Games of May 1:
Maikel Franco, Phillies AAA: 3-5, 2B, HR, 3 RBI. Franco is slowly showing signs of breaking out of a horrid April slump. He has at least one hit in four of the past six games, three of those being multi-hit games. His first two home runs this season have come in the past two weeks.
Jake Marisnick, Marlins AAA: 3-4, HR, 3 RBI, BB. The tools are there for Marisnick to be a dynamic player up the middle in center field, but the bat is taking its time to develop despite being 23 years old. His swing can get long, and he is prone to sequencing issues, so the hit tool may never allow the power to fully work. He's off to a rough start in Triple-A.
J.T. Realmuto, Marlins AA: 3-4, 2 2B, 3B, RBI. Realmuto profiles as an everyday catcher in the majors, but the bat probably won't develop enough to match the excellent defensive abilities. He's a very good catch-and-throw guy and pops in the plus range, and he's athletic behind the plate. He has the potential for double-digit home runs in his prime, but he needs to make more and better contact.
Andrew Alpin, Astros AA: 3-4, 2 2B, 3B, BB. Alpin doesn't do anything exceptionally well, but he's an all-around solid player who profiles as a second-division regular or good fourth outfielder. He has a long stride and seemingly dives at pitches with huge hip fire despite very little hand load. It's a weird setup at the plate, but it's working for Alpin so far. He's also a good runner and defender up the middle.
D.J. Peterson, Mariners A+: 2-5, 2B, 3 RBI. Peterson has responded well to a broken jaw that ended his 2013 season. He had perhaps the best raw power of any college bat in last year's draft, something the Mariners could always use more of in the majors. Peterson has two homers and five walks in 88 plate appearances so far for High Desert.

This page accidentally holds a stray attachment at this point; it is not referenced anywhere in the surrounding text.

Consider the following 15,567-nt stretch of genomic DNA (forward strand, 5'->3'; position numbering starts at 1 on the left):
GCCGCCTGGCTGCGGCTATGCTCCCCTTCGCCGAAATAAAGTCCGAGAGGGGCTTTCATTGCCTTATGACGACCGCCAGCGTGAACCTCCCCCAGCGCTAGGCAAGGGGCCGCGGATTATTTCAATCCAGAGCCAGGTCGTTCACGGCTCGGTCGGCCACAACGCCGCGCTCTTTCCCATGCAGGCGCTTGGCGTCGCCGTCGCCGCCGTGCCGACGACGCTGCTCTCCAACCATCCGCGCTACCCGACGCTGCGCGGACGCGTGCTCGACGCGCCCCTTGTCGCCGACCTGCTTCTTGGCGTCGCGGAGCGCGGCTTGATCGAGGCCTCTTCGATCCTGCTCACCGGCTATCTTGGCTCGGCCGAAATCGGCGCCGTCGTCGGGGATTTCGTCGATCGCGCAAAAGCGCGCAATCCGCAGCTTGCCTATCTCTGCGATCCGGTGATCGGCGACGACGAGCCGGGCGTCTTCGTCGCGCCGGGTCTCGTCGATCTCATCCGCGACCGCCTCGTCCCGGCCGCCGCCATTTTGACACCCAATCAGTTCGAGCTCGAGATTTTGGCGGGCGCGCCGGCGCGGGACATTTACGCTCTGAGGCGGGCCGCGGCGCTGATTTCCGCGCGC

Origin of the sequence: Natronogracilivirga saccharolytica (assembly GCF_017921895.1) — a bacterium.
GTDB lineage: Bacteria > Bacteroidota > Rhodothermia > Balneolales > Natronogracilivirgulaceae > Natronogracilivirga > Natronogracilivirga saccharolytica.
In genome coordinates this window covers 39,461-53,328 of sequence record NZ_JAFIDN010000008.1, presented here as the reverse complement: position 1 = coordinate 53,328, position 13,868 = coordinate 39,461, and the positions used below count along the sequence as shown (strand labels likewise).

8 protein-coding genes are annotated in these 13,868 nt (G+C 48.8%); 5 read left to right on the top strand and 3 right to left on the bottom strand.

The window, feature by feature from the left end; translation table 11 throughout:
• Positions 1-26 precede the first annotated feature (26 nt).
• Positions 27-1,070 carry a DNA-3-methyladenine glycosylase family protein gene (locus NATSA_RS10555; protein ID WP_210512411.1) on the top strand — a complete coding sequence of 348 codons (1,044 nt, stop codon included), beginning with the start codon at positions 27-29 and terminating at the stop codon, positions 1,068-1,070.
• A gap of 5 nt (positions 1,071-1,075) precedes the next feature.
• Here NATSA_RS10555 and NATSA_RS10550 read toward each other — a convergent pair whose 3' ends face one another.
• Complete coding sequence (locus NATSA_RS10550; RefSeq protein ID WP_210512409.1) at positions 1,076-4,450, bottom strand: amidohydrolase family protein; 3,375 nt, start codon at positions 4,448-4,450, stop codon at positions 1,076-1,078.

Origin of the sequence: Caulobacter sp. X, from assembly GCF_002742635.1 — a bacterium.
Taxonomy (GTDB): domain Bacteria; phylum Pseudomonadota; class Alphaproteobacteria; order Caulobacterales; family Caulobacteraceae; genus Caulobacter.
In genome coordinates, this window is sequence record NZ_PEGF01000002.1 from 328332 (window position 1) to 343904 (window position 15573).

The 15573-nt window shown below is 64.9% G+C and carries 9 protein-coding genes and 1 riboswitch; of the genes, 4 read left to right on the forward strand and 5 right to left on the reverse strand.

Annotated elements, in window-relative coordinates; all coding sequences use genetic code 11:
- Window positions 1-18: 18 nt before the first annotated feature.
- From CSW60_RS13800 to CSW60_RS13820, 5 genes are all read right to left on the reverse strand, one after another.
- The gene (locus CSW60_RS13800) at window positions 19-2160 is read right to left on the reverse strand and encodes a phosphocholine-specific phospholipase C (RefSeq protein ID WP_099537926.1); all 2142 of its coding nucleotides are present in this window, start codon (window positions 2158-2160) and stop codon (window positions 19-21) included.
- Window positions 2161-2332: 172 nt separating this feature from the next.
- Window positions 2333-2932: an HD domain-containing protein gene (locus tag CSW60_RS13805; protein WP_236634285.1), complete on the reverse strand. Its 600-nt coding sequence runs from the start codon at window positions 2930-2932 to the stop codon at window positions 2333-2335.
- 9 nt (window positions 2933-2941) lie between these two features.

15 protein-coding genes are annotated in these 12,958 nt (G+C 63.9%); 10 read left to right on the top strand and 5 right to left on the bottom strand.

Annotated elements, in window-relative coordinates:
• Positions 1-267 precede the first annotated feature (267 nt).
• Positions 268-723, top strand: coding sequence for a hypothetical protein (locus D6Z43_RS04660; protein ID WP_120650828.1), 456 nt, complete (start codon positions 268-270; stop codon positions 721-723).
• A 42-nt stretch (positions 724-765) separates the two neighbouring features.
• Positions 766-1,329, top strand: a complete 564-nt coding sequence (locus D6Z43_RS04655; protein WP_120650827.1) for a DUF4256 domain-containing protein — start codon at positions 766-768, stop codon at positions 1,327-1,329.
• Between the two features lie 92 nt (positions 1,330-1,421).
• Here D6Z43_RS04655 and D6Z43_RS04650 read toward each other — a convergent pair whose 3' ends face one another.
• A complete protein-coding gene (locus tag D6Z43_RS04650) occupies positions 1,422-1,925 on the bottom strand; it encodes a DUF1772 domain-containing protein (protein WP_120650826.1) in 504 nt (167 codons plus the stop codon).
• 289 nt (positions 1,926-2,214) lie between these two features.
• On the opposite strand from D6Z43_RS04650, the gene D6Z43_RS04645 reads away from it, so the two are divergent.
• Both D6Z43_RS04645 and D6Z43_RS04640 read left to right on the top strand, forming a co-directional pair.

Hunter Dozier, Royals A+: 3-4, HR, 3 RBI. Dozier could become a good major league regular in time, but some of that depends on how much power develops. He shows a feel for hitting and has a plan at the plate, and he should have no problem getting on base in the upper levels. As a corner guy, he needs to turn some of that gap power into home run pop. He has the frame and barrel ability, but the bat speed is only average. He shows solid defense at third base.
Clayton Blackburn, Giants AA: 7 IP, 8 H, 2 R/ER, 2 BB, K. Blackburn blew through the lower levels with an advanced feel for pitching and smarts on the mound, but the upper levels require stuff to go along with that. As expected, Blackburn isn't striking out as many batters in Double-A, but he's getting outs despite allowing more hits. It's a tricky situation for a pitcher with a deep arsenal but nothing that really stands out. He'll always at least get by on command alone, though.
Chase Anderson, Diamondbacks AA: 7.1 IP, 3 H, BB, 7 K. Anderson's stuff and stamina play better in the bullpen, which might be his future. He has a knockout pitch in his changeup, which might be the best in the Arizona system, and his fastball has better life in short bursts. He's running through the Southern League with ease right now, but he's been there and done that already. The test will come when he attempts to start at a higher level again.
Michael Fulmer, Mets A+: 6 IP, 2 H, 3 BB, K. Fulmer's stuff would play better in the bullpen, including a plus slider and a fastball that touches mid-90s with sink. Despite this outing, he's avoiding walks for the most part, and his season is better than the ERA indicates. If Fulmer's changeup develops further, he has the stuff to start, but we'll see if he can maintain it.
Austin Kubitza, Tigers A: 7 IP, 2 H, BB, 12 K. The brother of Braves third base prospect Kyle Kubitza, Austin is shutting down the Midwest League as an advanced college product. His fastball sits low-90s with good sink, and he flashes a plus slider and average changeup. Kubitza has the arsenal to start, but the crossfire motion leaves his release in different spots, and his arm has added strain. Time will tell whether he can stay in a rotation.
Evaluations are from personal observations, sources, video, and reports by Baseball America and Baseball Prospectus.